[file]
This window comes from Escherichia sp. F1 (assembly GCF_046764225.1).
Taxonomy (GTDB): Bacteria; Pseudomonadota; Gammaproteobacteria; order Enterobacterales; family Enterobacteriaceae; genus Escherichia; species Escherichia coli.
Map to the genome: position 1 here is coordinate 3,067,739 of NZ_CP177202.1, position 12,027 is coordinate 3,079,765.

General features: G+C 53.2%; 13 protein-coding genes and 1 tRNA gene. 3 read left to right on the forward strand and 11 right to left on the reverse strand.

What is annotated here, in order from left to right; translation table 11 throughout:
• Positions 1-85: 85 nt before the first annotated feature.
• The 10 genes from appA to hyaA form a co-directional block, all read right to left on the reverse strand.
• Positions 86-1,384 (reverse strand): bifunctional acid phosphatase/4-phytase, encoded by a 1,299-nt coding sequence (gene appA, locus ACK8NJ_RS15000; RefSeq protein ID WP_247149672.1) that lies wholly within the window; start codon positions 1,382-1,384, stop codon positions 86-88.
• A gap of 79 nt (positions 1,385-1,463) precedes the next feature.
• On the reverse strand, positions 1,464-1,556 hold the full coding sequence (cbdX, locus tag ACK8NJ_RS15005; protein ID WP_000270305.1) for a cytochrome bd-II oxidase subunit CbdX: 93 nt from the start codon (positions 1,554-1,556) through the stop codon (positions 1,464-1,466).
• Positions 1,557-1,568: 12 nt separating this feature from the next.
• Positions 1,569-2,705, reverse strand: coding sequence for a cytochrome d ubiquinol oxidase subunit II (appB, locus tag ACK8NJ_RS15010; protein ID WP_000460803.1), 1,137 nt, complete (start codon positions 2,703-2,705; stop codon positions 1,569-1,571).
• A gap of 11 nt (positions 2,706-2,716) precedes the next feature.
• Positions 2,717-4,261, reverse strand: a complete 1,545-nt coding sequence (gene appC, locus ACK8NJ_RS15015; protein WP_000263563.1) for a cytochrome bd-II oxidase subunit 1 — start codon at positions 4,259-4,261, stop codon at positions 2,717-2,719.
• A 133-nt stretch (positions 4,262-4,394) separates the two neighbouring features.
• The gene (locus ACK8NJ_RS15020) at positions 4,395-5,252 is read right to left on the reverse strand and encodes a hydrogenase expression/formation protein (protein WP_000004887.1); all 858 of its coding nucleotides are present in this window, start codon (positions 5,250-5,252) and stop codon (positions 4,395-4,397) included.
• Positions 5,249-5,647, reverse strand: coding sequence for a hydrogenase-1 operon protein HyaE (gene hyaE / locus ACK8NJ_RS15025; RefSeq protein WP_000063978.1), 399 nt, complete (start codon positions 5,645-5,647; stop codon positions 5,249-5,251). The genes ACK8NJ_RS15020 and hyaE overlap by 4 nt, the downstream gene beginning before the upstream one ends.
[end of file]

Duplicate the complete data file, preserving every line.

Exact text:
This window comes from Escherichia sp. F1 (assembly GCF_046764225.1).
Taxonomy (GTDB): Bacteria; Pseudomonadota; Gammaproteobacteria; order Enterobacterales; family Enterobacteriaceae; genus Escherichia; species Escherichia coli.
Map to the genome: position 1 here is coordinate 3,067,739 of NZ_CP177202.1, position 12,027 is coordinate 3,079,765.

General features: G+C 53.2%; 13 protein-coding genes and 1 tRNA gene. 3 read left to right on the forward strand and 11 right to left on the reverse strand.

What is annotated here, in order from left to right; translation table 11 throughout:
• Positions 1-85: 85 nt before the first annotated feature.
• The 10 genes from appA to hyaA form a co-directional block, all read right to left on the reverse strand.
• Positions 86-1,384 (reverse strand): bifunctional acid phosphatase/4-phytase, encoded by a 1,299-nt coding sequence (gene appA, locus ACK8NJ_RS15000; RefSeq protein ID WP_247149672.1) that lies wholly within the window; start codon positions 1,382-1,384, stop codon positions 86-88.
• A gap of 79 nt (positions 1,385-1,463) precedes the next feature.
• On the reverse strand, positions 1,464-1,556 hold the full coding sequence (cbdX, locus tag ACK8NJ_RS15005; protein ID WP_000270305.1) for a cytochrome bd-II oxidase subunit CbdX: 93 nt from the start codon (positions 1,554-1,556) through the stop codon (positions 1,464-1,466).
• Positions 1,557-1,568: 12 nt separating this feature from the next.
• Positions 1,569-2,705, reverse strand: coding sequence for a cytochrome d ubiquinol oxidase subunit II (appB, locus tag ACK8NJ_RS15010; protein ID WP_000460803.1), 1,137 nt, complete (start codon positions 2,703-2,705; stop codon positions 1,569-1,571).
• A gap of 11 nt (positions 2,706-2,716) precedes the next feature.
• Positions 2,717-4,261, reverse strand: a complete 1,545-nt coding sequence (gene appC, locus ACK8NJ_RS15015; protein WP_000263563.1) for a cytochrome bd-II oxidase subunit 1 — start codon at positions 4,259-4,261, stop codon at positions 2,717-2,719.
• A 133-nt stretch (positions 4,262-4,394) separates the two neighbouring features.
• The gene (locus ACK8NJ_RS15020) at positions 4,395-5,252 is read right to left on the reverse strand and encodes a hydrogenase expression/formation protein (protein WP_000004887.1); all 858 of its coding nucleotides are present in this window, start codon (positions 5,250-5,252) and stop codon (positions 4,395-4,397) included.
• Positions 5,249-5,647, reverse strand: coding sequence for a hydrogenase-1 operon protein HyaE (gene hyaE / locus ACK8NJ_RS15025; RefSeq protein WP_000063978.1), 399 nt, complete (start codon positions 5,645-5,647; stop codon positions 5,249-5,251). The genes ACK8NJ_RS15020 and hyaE overlap by 4 nt, the downstream gene beginning before the upstream one ends.